Once you have balanced your chemicals, it is important to keep the water circulating. This will help prevent any algae that might be present from settling on surfaces in your pool.
The best way to keep your pool clean is by vacuuming and brushing its surfaces regularly. If you are able, remove the debris from the water before allowing it to settle on surfaces in your pool.
If you don’t believe you are likely to keep up with the scrubbing and vacuuming, consider purchasing a robotic pool cleaner. It won’t scrub the walls to the same degree as hands-on work. However, it will help to keep algae particles from securing themselves to your pool’s surfaces.
Use bleach-based cleaners to sanitize covers, ladders, slides, and other pool equipment and gear. Also, make a pool rule that all swimmers must take a shower to rinse off any potential algae picked up from another body of water.
If you have mustard algae in your pool, it is important to remove the alga as quickly as possible. The longer it lives, the more likely its spread will be difficult to stop.
Start by brushing any visible strands of this slime off walls and into the water, where they can be easily vacuumed up or skimmed away with a net.
You should also scrub the surfaces of your pool with a chlorine-based cleaner and a stiff brush or scouring pad. If you have a robotic pool cleaner, run it through an entire cycle to make sure all parts of the machine are rinsed clean as well!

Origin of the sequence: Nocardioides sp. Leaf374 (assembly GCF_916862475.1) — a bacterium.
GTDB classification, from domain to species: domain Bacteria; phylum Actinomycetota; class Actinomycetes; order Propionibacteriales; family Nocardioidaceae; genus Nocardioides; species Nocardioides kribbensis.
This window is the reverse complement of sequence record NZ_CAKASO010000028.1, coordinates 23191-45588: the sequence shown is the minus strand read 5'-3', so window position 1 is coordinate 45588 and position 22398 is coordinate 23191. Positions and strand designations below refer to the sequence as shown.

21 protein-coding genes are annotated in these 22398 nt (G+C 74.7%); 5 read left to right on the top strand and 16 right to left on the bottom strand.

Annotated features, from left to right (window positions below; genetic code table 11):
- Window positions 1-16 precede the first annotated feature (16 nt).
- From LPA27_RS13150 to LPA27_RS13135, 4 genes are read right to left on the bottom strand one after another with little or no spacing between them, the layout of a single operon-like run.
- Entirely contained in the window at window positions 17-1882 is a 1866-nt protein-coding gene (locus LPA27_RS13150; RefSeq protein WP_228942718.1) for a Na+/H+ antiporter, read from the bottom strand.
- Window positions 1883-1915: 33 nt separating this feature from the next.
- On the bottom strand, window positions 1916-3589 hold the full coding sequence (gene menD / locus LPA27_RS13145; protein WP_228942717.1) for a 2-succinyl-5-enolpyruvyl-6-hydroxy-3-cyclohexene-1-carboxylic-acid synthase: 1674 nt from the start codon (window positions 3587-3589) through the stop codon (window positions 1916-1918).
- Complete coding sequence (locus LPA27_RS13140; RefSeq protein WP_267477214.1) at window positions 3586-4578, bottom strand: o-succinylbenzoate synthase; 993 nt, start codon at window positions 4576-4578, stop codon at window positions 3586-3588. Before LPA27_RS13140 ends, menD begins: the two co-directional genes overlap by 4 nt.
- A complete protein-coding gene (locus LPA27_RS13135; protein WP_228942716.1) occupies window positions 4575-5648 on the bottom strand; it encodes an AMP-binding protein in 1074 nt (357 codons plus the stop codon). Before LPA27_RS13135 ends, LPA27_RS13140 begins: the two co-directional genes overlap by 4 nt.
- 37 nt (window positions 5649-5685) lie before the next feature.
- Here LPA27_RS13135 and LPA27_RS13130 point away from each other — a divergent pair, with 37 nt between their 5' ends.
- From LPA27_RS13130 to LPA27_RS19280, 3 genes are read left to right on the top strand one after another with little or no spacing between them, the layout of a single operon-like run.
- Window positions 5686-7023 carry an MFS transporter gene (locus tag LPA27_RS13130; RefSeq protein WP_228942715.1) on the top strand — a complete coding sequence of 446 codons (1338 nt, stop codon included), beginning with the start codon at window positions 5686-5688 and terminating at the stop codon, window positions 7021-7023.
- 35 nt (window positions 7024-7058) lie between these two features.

Vacuum your pool with a hose attachment to remove any remaining particles once you have brushed away as much of the mustard algae as possible. Be sure to use the “waste” setting to help capture any extra debris and prevent it from resettling in your pool.
If you have followed the steps above, your pool should be relatively clean. You will need to balance your chemicals before adding any sanitizers or other treatments for this alga’s removal.
Once your pool chemicals have been balanced, brush the walls and floor again to remove any remaining strands of algae.
After you have done all that can be done to clean your pool, place any hoses or other equipment into the shallow end of the pool. In the next step, you will be performing a double-shock. Since the chlorine levels are high, we can use that sanitizing power to cleanse your pool equipment of any algae that could reinfest your pool.